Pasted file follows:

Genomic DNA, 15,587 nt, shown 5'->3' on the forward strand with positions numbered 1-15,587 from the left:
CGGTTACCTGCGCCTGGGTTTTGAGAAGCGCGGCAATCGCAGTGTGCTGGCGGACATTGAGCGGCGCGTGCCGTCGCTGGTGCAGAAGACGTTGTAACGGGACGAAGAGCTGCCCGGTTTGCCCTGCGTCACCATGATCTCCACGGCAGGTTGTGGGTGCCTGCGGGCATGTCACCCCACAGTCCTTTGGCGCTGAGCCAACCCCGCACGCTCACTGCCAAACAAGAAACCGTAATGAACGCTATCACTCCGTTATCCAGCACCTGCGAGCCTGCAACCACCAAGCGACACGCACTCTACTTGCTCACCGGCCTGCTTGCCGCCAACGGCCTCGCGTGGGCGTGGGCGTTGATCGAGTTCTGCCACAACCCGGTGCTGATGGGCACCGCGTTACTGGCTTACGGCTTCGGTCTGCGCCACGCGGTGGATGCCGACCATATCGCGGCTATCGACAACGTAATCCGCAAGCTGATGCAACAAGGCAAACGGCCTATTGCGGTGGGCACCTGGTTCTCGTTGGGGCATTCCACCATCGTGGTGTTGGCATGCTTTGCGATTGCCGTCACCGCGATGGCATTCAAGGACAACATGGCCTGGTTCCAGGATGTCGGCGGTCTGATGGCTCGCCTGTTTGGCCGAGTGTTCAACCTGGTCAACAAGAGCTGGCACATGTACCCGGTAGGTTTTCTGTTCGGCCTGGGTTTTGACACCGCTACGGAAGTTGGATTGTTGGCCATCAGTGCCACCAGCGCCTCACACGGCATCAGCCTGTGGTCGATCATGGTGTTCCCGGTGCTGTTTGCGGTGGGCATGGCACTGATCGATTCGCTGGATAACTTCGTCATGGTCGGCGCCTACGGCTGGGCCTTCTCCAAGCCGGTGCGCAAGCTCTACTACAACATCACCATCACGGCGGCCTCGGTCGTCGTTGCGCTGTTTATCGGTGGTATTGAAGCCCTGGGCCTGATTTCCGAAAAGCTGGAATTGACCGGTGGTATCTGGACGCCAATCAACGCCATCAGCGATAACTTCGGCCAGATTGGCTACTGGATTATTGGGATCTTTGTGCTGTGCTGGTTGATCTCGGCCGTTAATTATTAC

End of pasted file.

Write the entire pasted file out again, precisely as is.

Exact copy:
Genomic DNA, 15,587 nt, shown 5'->3' on the forward strand with positions numbered 1-15,587 from the left:
CGGTTACCTGCGCCTGGGTTTTGAGAAGCGCGGCAATCGCAGTGTGCTGGCGGACATTGAGCGGCGCGTGCCGTCGCTGGTGCAGAAGACGTTGTAACGGGACGAAGAGCTGCCCGGTTTGCCCTGCGTCACCATGATCTCCACGGCAGGTTGTGGGTGCCTGCGGGCATGTCACCCCACAGTCCTTTGGCGCTGAGCCAACCCCGCACGCTCACTGCCAAACAAGAAACCGTAATGAACGCTATCACTCCGTTATCCAGCACCTGCGAGCCTGCAACCACCAAGCGACACGCACTCTACTTGCTCACCGGCCTGCTTGCCGCCAACGGCCTCGCGTGGGCGTGGGCGTTGATCGAGTTCTGCCACAACCCGGTGCTGATGGGCACCGCGTTACTGGCTTACGGCTTCGGTCTGCGCCACGCGGTGGATGCCGACCATATCGCGGCTATCGACAACGTAATCCGCAAGCTGATGCAACAAGGCAAACGGCCTATTGCGGTGGGCACCTGGTTCTCGTTGGGGCATTCCACCATCGTGGTGTTGGCATGCTTTGCGATTGCCGTCACCGCGATGGCATTCAAGGACAACATGGCCTGGTTCCAGGATGTCGGCGGTCTGATGGCTCGCCTGTTTGGCCGAGTGTTCAACCTGGTCAACAAGAGCTGGCACATGTACCCGGTAGGTTTTCTGTTCGGCCTGGGTTTTGACACCGCTACGGAAGTTGGATTGTTGGCCATCAGTGCCACCAGCGCCTCACACGGCATCAGCCTGTGGTCGATCATGGTGTTCCCGGTGCTGTTTGCGGTGGGCATGGCACTGATCGATTCGCTGGATAACTTCGTCATGGTCGGCGCCTACGGCTGGGCCTTCTCCAAGCCGGTGCGCAAGCTCTACTACAACATCACCATCACGGCGGCCTCGGTCGTCGTTGCGCTGTTTATCGGTGGTATTGAAGCCCTGGGCCTGATTTCCGAAAAGCTGGAATTGACCGGTGGTATCTGGACGCCAATCAACGCCATCAGCGATAACTTCGGCCAGATTGGCTACTGGATTATTGGGATCTTTGTGCTGTGCTGGTTGATCTCGGCCGTTAATTATTAC